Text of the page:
Most people aren't ready to die. I certainly am not. And, we spend so little time talking about death that it keeps becoming this terror looming over us as we age. I haven't seen my grandparents or parents in about 3 years now, due to COVID restricting travel, and hearing the stories about people losing their family members without being able to see them or say goodbye was heartwrenching. This also makes our death rituals so important, as it's a way to honour that life and their death. And these rituals should not be at the expense of other life. They should be our way to attain closure and remember that death is a natural part of our lives. I envision a world where we can talk about death and choose to return back to the earth in a way that doesn't harm other life.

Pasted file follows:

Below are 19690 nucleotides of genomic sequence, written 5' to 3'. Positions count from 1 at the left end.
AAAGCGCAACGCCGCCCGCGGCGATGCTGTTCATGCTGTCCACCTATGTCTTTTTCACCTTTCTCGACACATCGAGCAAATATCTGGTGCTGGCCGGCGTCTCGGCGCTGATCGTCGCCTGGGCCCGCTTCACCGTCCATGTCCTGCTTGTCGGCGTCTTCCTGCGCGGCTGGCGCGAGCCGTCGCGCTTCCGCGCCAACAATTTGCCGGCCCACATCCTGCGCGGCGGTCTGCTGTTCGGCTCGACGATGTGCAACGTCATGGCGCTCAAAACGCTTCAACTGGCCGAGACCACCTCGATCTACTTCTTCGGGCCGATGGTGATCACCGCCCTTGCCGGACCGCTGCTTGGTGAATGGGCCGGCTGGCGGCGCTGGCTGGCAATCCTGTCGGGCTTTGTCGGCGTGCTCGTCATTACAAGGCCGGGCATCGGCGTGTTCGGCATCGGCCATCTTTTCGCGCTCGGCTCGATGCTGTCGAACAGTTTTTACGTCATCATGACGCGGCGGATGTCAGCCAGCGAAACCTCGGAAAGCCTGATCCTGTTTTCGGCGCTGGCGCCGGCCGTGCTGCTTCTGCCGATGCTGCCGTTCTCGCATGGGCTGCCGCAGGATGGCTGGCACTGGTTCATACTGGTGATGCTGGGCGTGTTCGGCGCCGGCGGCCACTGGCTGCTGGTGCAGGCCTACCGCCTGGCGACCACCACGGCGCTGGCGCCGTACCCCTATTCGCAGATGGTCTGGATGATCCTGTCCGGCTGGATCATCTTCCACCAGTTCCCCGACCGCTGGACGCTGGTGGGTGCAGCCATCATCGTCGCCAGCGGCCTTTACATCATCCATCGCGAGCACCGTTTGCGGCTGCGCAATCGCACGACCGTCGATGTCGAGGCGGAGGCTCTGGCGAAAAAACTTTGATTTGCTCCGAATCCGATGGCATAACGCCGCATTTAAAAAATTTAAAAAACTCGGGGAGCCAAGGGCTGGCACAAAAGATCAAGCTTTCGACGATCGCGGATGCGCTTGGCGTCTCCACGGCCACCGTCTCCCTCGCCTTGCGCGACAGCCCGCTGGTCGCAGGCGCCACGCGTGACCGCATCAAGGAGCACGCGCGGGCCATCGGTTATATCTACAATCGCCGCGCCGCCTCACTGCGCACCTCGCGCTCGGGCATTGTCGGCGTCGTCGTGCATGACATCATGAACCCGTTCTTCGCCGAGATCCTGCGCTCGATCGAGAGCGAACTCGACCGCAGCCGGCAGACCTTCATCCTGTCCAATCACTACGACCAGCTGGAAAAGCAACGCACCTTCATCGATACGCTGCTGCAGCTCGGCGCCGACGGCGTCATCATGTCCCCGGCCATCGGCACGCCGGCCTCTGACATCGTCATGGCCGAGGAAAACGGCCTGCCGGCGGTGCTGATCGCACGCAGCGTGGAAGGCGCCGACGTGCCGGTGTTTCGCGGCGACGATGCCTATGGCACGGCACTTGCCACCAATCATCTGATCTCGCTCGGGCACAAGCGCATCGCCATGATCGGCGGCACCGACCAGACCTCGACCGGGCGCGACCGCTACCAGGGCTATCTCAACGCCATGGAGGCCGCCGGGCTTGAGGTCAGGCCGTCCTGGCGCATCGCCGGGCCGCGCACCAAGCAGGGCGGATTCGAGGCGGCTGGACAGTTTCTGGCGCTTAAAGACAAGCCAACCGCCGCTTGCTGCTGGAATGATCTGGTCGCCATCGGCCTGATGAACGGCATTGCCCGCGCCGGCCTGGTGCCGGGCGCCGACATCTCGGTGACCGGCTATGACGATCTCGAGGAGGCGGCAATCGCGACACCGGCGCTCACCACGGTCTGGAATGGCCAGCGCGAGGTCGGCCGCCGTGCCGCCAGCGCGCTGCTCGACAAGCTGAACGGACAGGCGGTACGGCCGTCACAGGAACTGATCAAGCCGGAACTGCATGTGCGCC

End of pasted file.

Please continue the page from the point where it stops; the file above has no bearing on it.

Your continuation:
I think normalizing conversation around death can help us prepare for loss. Nothing will change the grief we will feel, but maybe we can view death in a less traumatizing way if we understand it better. Talking about death will also encourage more investment palliative care and burial methods, making sustainable options available to all at lower costs. Even if we can't predict our death, maybe we can choose how we return back to the ecosystem. I also feel that when we think about sustainiable ways of dying, we might feel a little bit less scared about not existing anymore. Because, we will exist. In the form of ashes or a body, we can replenish the ground and animals, which then provide energy for other animals. This way, we can exist in our ecosystem itself, after death. Maybe this perspective will help us normalize discussions, which can in turn normalize education on death care. More tangibly, maybe funeral homes can also make these options more readily available for those looking to put their loved ones at rest.